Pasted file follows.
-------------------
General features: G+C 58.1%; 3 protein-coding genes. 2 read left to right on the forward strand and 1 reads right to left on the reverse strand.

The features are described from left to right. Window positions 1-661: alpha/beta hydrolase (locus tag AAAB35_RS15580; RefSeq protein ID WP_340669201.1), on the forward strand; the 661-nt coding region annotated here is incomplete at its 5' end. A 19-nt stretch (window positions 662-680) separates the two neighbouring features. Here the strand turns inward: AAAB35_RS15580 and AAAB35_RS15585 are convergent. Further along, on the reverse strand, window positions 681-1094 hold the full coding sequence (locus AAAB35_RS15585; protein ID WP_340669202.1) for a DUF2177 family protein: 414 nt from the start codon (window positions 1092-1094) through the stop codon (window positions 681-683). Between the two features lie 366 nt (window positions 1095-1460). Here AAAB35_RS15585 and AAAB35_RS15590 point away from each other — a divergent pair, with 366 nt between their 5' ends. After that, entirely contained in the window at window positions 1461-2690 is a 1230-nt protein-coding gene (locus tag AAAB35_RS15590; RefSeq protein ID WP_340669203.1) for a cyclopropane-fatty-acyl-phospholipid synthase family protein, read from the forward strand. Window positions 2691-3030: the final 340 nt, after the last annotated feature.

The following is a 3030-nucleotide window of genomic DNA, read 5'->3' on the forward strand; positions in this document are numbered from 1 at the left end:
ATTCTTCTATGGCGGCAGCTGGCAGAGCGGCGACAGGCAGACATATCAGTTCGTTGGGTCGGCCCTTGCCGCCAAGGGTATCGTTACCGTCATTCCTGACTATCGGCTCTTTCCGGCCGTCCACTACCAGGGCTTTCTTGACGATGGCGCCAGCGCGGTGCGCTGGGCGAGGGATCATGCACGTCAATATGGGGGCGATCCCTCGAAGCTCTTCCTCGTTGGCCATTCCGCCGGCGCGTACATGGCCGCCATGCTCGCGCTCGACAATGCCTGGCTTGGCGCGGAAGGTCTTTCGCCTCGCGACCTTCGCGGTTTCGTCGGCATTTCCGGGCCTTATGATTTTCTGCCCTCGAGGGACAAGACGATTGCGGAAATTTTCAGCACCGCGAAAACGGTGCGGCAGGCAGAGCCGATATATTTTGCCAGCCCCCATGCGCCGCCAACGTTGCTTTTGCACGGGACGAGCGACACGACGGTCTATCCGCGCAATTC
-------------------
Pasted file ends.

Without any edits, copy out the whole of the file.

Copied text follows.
General features: G+C 58.1%; 3 protein-coding genes. 2 read left to right on the forward strand and 1 reads right to left on the reverse strand.

The features are described from left to right. Window positions 1-661: alpha/beta hydrolase (locus tag AAAB35_RS15580; RefSeq protein ID WP_340669201.1), on the forward strand; the 661-nt coding region annotated here is incomplete at its 5' end. A 19-nt stretch (window positions 662-680) separates the two neighbouring features. Here the strand turns inward: AAAB35_RS15580 and AAAB35_RS15585 are convergent. Further along, on the reverse strand, window positions 681-1094 hold the full coding sequence (locus AAAB35_RS15585; protein ID WP_340669202.1) for a DUF2177 family protein: 414 nt from the start codon (window positions 1092-1094) through the stop codon (window positions 681-683). Between the two features lie 366 nt (window positions 1095-1460). Here AAAB35_RS15585 and AAAB35_RS15590 point away from each other — a divergent pair, with 366 nt between their 5' ends. After that, entirely contained in the window at window positions 1461-2690 is a 1230-nt protein-coding gene (locus tag AAAB35_RS15590; RefSeq protein ID WP_340669203.1) for a cyclopropane-fatty-acyl-phospholipid synthase family protein, read from the forward strand. Window positions 2691-3030: the final 340 nt, after the last annotated feature.

The following is a 3030-nucleotide window of genomic DNA, read 5'->3' on the forward strand; positions in this document are numbered from 1 at the left end:
ATTCTTCTATGGCGGCAGCTGGCAGAGCGGCGACAGGCAGACATATCAGTTCGTTGGGTCGGCCCTTGCCGCCAAGGGTATCGTTACCGTCATTCCTGACTATCGGCTCTTTCCGGCCGTCCACTACCAGGGCTTTCTTGACGATGGCGCCAGCGCGGTGCGCTGGGCGAGGGATCATGCACGTCAATATGGGGGCGATCCCTCGAAGCTCTTCCTCGTTGGCCATTCCGCCGGCGCGTACATGGCCGCCATGCTCGCGCTCGACAATGCCTGGCTTGGCGCGGAAGGTCTTTCGCCTCGCGACCTTCGCGGTTTCGTCGGCATTTCCGGGCCTTATGATTTTCTGCCCTCGAGGGACAAGACGATTGCGGAAATTTTCAGCACCGCGAAAACGGTGCGGCAGGCAGAGCCGATATATTTTGCCAGCCCCCATGCGCCGCCAACGTTGCTTTTGCACGGGACGAGCGACACGACGGTCTATCCGCGCAATTC